I'm surprised that I actually have things to say about The Bourne Legacy. I thought this post would be me saying, "Jeremy Renner is a beautiful, beautiful man," and that would be pretty much it, but I kinda have a review, wow.
First off, yes, I've seen the Bourne trilogy, for certain values of "seen." I am in that lonely, bewildered small portion of Americans who feels essentially nothing for Matt Damon*, so, I watched the first Bourne film ages ago because it was the thing to do. I felt no connection with the film at all, and did not plan to bother with any more of them. The past couple of weeks I decided to rent the other two just to have any bit of background that might enhance viewing of Legacy, so I put them on and basically did other stuff while they played. Still no emotional connection.
But I got the pattern: action sequence-talky suits-action sequence-talky suits etc. It's fine, whatever. I like my spy movies James Bondish, where the story follows Bond 100% and when there isn't action he is one of the talky suits (usually giving them the side-eye to tell them what he thinks of all the time-wasting talking). But in Bourne the suits are all The Conspiracy Brigade and the hero himself is their target. Different, I get that. Didn't really suck me in. May have been the Matt Damon factor.
The pattern of action sequence-talky suits-action sequence goes off a little in Legacy, it turns out. What we get for the first half is character establishment and an abundance of talky suits; apparently the creators felt that the talky suit stuff is what makes the Bourne series recognizably Bourneish. It may be true, but I'd hazard that viewers are watching more for the action sequence portions. I dunno, someone who likes these films tell me if that's true?
Granted, in Legacy, the tension in the character establishment stuff is high. There is a little action at times to justify all that tension. And granted those characters are interesting and they are played by Jeremy Renner and Rachel Weisz, who do a hell of a job with what they're given.
Dr. Marta I'll-Never-Remember-Her-Last-Name looks harried and everywoman, though when the crisis does come at last she becomes someone whose skin I slipped into like a well-worn glove, fwoop. (Scientist forced to recognize the applied outcomes of her work? Yeah, all too easy for me to identify with that.) Aaron Cross starts out intriguing from the film's opening shot, and also likeable, with flashes of "I am already a deeply suspicious guy and well I should be," and he's right, what with people trying to kill him just because they created him, so that does a lot towards building sympathy, though my viewer sympathy for him didn't really solidify until midway through the film. Where, not coincidentally, everything solidifies in the film: the action ramp-up, the excitement, the character connections to the audience. And that's because it's the moment (and the way) our two leads meet. The danger they're in, the way Cross treats Marta and carries her through the crisis, the way he learns she treats him when she's not under fire, and the way he makes her wake up to her ethical responsibilities...suddenly I had two heroes to root for.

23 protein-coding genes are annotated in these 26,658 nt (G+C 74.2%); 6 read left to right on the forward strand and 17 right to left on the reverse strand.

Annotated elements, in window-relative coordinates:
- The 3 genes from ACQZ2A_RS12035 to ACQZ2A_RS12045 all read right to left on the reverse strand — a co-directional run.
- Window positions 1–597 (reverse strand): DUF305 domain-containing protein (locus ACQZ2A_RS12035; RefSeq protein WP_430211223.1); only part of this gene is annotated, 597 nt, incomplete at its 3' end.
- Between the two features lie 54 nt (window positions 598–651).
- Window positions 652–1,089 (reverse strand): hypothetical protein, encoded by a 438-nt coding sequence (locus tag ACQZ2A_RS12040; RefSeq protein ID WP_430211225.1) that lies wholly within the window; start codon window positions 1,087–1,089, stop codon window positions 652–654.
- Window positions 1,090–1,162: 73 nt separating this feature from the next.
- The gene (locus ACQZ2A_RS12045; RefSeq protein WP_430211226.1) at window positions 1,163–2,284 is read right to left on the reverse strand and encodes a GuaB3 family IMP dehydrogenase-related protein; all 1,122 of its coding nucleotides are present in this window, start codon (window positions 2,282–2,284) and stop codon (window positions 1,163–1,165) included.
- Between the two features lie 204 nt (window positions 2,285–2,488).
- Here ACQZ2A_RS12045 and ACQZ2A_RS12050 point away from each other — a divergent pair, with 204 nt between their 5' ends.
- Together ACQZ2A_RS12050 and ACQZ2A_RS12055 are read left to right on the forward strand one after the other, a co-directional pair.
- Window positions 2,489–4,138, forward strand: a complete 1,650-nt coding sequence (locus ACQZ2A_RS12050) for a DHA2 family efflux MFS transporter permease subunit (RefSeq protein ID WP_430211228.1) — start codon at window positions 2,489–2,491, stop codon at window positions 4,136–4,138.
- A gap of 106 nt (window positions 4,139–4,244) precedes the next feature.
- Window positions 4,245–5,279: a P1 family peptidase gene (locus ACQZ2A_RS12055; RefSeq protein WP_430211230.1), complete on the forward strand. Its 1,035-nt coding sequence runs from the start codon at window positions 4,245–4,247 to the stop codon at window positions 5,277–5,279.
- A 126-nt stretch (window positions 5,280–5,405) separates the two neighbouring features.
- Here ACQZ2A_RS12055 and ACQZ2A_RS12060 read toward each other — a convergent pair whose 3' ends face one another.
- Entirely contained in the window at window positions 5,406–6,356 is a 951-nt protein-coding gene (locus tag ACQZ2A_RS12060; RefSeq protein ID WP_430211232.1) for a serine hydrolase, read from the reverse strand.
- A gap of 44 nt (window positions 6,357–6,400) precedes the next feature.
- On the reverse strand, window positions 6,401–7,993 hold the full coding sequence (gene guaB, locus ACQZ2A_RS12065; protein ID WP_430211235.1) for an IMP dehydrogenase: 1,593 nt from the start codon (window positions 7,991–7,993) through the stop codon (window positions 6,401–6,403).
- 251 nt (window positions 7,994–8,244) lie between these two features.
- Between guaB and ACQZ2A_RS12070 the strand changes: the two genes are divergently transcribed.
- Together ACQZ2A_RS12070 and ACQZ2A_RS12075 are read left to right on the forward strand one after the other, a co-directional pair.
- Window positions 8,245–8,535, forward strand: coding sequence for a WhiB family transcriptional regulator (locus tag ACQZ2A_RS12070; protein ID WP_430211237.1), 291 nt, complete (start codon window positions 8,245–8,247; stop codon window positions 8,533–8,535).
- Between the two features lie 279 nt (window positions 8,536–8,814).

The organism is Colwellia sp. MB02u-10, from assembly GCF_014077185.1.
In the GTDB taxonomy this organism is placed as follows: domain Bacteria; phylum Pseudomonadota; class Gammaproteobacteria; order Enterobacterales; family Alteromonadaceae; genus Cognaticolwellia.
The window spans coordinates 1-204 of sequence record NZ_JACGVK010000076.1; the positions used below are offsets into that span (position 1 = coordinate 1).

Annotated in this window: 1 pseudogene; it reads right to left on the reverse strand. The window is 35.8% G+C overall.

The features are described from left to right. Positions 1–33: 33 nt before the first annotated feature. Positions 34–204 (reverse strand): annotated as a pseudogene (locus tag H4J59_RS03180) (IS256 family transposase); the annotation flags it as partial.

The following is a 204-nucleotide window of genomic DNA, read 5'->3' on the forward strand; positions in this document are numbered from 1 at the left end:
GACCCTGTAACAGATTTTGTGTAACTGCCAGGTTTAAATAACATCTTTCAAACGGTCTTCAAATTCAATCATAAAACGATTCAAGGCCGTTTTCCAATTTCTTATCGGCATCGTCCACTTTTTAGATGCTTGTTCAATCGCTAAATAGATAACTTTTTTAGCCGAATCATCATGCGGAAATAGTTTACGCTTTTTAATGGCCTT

Which made the second half edge-of-my-seat riveting. And it couldn't have been so riveting if they hadn't taken such care in the first half showing the quietness of Marta's life, setting up the situation that blows her quiet life apart, turns her into someone on the run. It works, but I fear it works at the expense of some viewers losing patience with the first half of the film. So I get the mixed reviews for this. Me, the non-Bourne fan who just went in to watch Renner's performance--I'm a special case and not the general audience. So my perspective may be interesting but not a reliable indicator for whether this film works. The take among respected critics is about fifty-fifty for liking this film, which feels about right to me. I really, really liked the second half of this film, and by extension it made me like the first half in retrospect.
There are specific character moments that melted me--moments that you didn't know were vital for making you like the characters, and then they hit and I went, holy cripes, if we hadn't had that moment I would never have even known what I missed in not having it and that would have been tragic. I literally did choke up and get teary-eyed in a sweetly scripted hurt-comfort moment, and it was because of the dialogue, not because anyone happened to be shirtless at the time, thank you very much. One observation of mine hit me hard enough that it makes me want to wrangle it out into metafic. Just the one, but I might have to do it.
I would like the film to do well at the box office. I want studios to offer Renner all the roles. Because he's a beautiful, beautiful man.
(First image in my dream film, Jeremy Renner Putting On Jackets.)
(*I love The Departed and Dogma, and I'm glad Damon's the villain in both of them. It makes it easier.)